Consumer Medicine Information
What is in this leaflet
This leaflet answers some common questions about VALPAM. It does not contain all of the available information. It does not take the place of talking to your doctor or pharmacist.
All medicines have benefits and risks. Your doctor has weighed the risks of you taking VALPAM against the benefits they expect it will have for you.
If you have any concerns about taking this medicine, talk to your doctor or pharmacist.
Keep this leaflet with your medicine. You may need to read it again.
What VALPAM is used for
VALPAM is used to:
- treat anxiety (anxiety or tension associated with the normal stress of everyday life usually does not require treatment with medicines.)
- relieve symptoms associated with alcohol withdrawal such as acute agitation and tremor
- relax muscles.
VALPAM belongs to a group of medicines called benzodiazepines. These medicines are thought to work by acting on brain chemicals.
Ask your doctor if you have any questions about why this medicine has been prescribed for you.
Your doctor may have prescribed it for another reason.
In general, benzodiazepines such as VALPAM should be taken for short periods only (around 2 to 4 weeks). Continuous long-term use is not recommended unless advised by your doctor.
The use of benzodiazepines may lead to dependence on the medicine.
VALPAM is not recommended for use in children less than six months old.
VALPAM is available only with a doctor's prescription.
Before you take it
When you must not take it
Do not take VALPAM if you are allergic to:
- diazepam or any other benzodiazepine
- any of the ingredients listed at the end of this leaflet.
Do not take VALPAM if you have:
- severe and chronic lung disease
- severe liver disease
- sleep apnoea
- myasthenia gravis
- drug or alcohol dependence
- depression, anxiety associated with depression, or any mental illness which is not being treated with another medicine.
Do not take it if the expiry date (Exp.) printed on the pack has passed.
Do not take it if the packaging shows signs of tampering or the tablets do not look quite right.
Before you start to take it
Tell your doctor if you are allergic to any other medicines, foods, dyes or preservatives.
Tell your doctor if you are pregnant or plan to become pregnant. Like other benzodiazepine medicines, VALPAM may cause unwanted effects in the newborn baby if used during pregnancy. Your doctor will discuss the risks and benefits of taking VALPAM during pregnancy.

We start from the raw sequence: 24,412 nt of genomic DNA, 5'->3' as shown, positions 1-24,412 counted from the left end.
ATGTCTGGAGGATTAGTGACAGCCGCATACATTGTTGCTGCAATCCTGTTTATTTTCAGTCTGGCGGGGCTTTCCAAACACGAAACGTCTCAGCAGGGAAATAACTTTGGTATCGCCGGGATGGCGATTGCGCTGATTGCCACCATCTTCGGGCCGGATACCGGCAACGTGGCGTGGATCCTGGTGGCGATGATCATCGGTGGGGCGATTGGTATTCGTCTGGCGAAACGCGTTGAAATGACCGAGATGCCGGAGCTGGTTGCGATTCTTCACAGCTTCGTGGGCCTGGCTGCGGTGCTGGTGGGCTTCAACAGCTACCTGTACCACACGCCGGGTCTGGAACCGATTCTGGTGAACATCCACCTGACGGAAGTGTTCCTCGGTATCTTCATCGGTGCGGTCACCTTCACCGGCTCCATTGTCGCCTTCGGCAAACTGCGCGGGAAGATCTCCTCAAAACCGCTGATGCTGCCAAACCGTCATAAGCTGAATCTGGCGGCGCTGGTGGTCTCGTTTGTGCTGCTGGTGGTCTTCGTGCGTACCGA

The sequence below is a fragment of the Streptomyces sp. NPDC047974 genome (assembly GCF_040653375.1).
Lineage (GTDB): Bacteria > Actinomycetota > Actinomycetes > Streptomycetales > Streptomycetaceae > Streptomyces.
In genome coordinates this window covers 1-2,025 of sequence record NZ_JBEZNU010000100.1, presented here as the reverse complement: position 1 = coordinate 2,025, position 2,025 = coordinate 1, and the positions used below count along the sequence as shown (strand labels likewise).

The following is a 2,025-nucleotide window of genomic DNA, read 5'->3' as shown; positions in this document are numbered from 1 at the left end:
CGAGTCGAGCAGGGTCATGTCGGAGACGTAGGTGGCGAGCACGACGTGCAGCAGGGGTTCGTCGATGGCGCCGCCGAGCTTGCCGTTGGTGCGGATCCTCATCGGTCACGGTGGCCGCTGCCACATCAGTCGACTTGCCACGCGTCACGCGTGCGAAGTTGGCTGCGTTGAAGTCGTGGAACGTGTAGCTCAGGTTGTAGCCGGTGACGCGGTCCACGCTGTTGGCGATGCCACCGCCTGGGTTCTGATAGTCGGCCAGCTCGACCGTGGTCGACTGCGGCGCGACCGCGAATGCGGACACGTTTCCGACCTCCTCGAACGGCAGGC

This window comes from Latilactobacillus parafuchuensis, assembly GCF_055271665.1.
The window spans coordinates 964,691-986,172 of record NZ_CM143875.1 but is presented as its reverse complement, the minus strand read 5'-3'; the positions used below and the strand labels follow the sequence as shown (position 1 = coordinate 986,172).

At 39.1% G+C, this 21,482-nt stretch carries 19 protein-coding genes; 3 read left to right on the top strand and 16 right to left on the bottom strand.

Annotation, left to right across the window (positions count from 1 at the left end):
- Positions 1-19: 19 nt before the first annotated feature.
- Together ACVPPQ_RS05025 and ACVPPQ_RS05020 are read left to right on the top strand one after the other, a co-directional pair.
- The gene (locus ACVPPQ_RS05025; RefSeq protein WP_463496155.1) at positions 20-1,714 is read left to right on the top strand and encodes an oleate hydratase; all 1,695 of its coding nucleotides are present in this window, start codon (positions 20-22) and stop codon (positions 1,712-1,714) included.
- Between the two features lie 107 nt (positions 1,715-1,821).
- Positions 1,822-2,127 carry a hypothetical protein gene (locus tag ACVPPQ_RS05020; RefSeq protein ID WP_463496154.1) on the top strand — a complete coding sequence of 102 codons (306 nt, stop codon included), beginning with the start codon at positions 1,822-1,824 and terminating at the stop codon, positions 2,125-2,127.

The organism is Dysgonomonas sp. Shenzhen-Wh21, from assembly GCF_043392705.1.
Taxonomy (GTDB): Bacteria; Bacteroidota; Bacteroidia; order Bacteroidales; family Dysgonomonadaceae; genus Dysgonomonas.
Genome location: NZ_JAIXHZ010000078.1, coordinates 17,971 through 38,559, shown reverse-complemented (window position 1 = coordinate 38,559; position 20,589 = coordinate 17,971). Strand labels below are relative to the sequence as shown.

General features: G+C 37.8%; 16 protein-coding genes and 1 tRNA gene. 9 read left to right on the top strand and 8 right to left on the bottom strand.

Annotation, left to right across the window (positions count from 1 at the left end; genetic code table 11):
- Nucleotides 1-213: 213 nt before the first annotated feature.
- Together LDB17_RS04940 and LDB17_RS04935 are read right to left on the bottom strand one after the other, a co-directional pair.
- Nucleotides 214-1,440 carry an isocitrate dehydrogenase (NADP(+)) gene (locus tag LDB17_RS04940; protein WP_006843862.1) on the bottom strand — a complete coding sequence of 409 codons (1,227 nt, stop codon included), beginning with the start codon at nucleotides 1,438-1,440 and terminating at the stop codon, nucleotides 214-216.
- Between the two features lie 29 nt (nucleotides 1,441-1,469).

Tell your doctor if you are breastfeeding or wish to breastfeed. VALPAM is not recommended for use in breastfeeding as it passes into breast milk and may cause drowsiness and feeding difficulties in the baby. Your doctor will discuss the risks and benefits of taking VALPAM when breastfeeding.
Tell your doctor if you have, or have had, any medical conditions, especially the following:
- liver or kidney disease
- lung or breathing problems
- depression, psychosis or schizophrenia
- epilepsy, fits or convulsions
- low blood pressure
- a history of drug or alcohol dependence
- glaucoma (high pressure in the eye).
Tell your doctor if you drink alcohol. Alcohol may increase the side effects of VALPAM.
If you have not told your doctor about any of the above, tell them before you start taking VALPAM.
Taking other medicines
Tell your doctor if you are taking any other medicines, including any that you buy without a prescription from a pharmacy, supermarket or health food shop.
Some medicines may be affected by VALPAM or may affect how well it works. These include:
- other sleeping tablets, sedatives or tranquillisers
- medicines used to treat depression
- medicines used to treat mental illness
- other medicines for anxiety
- medicines used to treat epilepsy, fits or convulsions